48. Frank Turner – Tape Deck Heart
Frank Turner, who once sang “music, it’s my substitute for love” (on “Substitute,” from 2008’s Love Ire & Song), now turns to music as not only his escape from the tribulations and fallout from heartbreak, but as a type of therapy session. On his fifth album, Turner expands on the brusque, urgent poetry he’d adopted from punk rock, turning to a style more in line with the contemporary folk-rock of Josh Ritter or Glen Hansard: candid, exposed and somber. This well-worn ground is new territory for Turner, and though he handles it his own way, it’s stepping away from the enthusiastic, invigorating and inspiring niche he’s carved out near the mantle occupied by the late, revered Joe Strummer and the restless elder statesman Billy Bragg.—Eric Swedlund

47. The Lone Bellow – The Lone Bellow
It’s hard to believe music rooted in tragedy can sweep listeners along with such potent exuberance, but Brooklyn’s The Lone Bellow creates a sweeping country rock that uses the three-part power harmonies of lead singer/writer Zach Williams, guitarist Brian Elmquist and mandolin player Kanene Pipkin to set Williams’ songs ablaze in emotion, passion and the moments where life is its most extreme. Working with producer Charlie Peacock, The Lone Bellow figured out a way to harness the acoustic-rock template being mined by Mumford & Sons, The Lumineers and The Civil Wars and add a sense of powerful vocal incandescence. If Fleetwood Mac shimmered more, rocked less and were organic without being raw, that might suggest the level of evocative language and romance The Lone Bellow exudes.—Holly Gleason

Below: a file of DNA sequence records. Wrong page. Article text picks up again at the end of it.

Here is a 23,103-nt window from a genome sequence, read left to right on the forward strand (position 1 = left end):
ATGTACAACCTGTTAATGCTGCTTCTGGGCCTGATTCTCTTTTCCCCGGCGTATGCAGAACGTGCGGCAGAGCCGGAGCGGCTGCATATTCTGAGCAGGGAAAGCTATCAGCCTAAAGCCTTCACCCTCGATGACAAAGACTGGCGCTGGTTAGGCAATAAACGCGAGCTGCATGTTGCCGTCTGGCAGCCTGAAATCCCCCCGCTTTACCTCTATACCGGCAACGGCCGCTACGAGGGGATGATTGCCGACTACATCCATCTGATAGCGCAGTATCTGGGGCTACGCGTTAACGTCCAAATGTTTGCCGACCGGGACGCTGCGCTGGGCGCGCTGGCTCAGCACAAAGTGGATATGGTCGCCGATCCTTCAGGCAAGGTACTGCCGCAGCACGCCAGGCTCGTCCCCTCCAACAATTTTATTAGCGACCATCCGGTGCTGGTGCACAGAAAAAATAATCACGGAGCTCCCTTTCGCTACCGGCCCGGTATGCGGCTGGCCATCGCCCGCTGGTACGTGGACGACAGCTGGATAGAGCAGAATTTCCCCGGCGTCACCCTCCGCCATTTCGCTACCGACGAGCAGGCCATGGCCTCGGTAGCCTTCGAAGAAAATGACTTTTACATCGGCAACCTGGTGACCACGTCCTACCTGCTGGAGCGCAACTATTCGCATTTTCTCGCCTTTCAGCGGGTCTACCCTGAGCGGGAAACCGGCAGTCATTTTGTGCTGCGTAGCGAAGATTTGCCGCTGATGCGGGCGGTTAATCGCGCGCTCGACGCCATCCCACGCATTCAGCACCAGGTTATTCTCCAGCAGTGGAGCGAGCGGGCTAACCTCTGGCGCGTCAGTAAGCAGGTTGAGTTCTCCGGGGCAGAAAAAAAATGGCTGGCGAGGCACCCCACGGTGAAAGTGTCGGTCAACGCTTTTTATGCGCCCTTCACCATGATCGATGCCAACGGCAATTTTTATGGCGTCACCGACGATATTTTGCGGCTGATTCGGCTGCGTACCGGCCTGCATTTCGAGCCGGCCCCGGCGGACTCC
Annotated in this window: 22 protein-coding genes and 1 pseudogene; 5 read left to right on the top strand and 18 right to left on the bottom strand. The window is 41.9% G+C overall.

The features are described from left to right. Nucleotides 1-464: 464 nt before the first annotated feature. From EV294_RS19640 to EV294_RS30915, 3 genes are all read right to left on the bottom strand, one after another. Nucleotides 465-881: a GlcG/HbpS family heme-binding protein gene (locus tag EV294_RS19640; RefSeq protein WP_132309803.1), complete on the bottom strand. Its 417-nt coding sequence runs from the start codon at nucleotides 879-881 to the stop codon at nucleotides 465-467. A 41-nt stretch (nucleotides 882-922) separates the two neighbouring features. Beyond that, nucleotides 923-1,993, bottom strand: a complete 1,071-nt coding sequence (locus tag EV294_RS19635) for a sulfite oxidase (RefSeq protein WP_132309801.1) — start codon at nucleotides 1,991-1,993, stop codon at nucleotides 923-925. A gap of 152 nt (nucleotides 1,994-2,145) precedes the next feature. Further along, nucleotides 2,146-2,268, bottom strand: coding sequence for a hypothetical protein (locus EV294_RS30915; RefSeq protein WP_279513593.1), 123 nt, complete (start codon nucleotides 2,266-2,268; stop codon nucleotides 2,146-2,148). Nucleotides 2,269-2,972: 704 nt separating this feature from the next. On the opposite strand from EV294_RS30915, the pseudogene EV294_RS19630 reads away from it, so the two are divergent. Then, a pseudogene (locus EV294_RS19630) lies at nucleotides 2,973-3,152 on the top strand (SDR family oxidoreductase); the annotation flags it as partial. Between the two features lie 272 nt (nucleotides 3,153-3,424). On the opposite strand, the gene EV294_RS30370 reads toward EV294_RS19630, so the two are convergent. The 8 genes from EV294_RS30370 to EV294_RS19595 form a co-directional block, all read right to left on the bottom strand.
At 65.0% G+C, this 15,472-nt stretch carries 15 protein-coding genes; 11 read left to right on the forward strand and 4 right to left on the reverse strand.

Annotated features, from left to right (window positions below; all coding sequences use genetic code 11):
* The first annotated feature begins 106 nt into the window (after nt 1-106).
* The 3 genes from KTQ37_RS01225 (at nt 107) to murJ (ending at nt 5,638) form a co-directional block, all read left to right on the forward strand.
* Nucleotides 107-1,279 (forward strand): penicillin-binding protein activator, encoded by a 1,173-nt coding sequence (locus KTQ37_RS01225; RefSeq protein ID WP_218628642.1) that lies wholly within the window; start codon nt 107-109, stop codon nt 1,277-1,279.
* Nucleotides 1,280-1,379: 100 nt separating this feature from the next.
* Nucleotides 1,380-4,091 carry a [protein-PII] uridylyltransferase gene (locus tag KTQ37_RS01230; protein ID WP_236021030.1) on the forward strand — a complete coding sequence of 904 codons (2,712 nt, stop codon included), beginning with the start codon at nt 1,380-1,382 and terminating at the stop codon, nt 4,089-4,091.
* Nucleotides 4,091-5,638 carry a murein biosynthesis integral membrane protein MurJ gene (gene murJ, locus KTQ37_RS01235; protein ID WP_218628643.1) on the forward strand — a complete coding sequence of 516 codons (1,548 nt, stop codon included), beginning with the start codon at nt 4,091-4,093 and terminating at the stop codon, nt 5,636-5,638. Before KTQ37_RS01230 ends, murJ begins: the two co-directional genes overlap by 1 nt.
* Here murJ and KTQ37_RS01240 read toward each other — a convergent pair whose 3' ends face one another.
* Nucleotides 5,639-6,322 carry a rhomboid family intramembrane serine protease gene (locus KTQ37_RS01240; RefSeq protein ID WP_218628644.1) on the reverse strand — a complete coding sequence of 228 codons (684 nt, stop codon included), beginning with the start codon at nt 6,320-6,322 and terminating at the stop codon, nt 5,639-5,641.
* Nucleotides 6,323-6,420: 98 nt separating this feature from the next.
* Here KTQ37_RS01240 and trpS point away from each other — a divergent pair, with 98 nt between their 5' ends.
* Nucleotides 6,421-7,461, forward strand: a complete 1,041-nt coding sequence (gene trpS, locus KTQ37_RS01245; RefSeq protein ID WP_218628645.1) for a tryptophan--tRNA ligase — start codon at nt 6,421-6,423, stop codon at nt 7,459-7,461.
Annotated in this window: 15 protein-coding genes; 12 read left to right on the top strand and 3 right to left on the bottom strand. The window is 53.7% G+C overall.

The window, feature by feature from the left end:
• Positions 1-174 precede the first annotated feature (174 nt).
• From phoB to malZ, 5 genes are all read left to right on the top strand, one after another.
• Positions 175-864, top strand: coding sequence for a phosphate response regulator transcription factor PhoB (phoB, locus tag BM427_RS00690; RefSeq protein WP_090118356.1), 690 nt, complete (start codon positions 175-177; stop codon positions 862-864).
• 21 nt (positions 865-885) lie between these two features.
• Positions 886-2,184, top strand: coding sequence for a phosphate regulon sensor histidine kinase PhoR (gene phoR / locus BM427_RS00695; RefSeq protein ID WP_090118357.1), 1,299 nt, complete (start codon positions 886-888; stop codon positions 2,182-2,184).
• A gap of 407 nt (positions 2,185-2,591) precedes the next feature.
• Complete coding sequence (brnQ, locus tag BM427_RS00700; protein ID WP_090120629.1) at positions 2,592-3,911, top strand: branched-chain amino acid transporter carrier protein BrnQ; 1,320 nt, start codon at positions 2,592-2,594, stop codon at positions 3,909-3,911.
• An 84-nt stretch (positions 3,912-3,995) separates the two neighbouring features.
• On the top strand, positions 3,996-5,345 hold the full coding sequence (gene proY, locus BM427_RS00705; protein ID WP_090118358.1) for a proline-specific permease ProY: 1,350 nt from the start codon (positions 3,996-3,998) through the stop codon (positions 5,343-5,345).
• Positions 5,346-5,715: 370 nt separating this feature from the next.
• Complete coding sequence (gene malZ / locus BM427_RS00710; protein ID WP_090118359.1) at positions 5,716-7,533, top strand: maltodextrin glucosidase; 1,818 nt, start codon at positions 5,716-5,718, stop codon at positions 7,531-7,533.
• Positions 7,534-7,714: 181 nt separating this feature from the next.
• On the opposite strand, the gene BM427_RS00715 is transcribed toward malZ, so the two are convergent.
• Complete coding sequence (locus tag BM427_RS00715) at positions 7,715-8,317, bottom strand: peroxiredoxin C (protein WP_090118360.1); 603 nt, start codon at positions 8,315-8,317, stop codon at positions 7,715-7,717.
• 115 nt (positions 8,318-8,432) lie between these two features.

46. Eleanor Friedberger – Personal Record
On her 2011 debut, Eleanor Friedberger dispelled the notion that she was only part of an experimental art-rock project; she showed that she was a gifted stand-alone songwriter who could craft a solid hook with the best of them. That same accessibility is in full force on her newest effort, Personal Record, which offers organic indie pop that keeps things light and loose. The gimmick here is that there is no gimmick. In a music scene that is increasingly populated by superfluous theatrics, decadent instrumentation, self-indulgent temperaments and fatuous methodologies, Personal Record is a breath of fresh air. It’s a light, breezy summer album with a surplus of hooks and pop-minded melodies. There is no mask or ego or charade for Friedberger to hide behind. Instead, she is content to lean on the strength of the songwriting and execution and production, content to let the songs speak for themselves. And the songs are strong enough to do just that.—Michael Danaher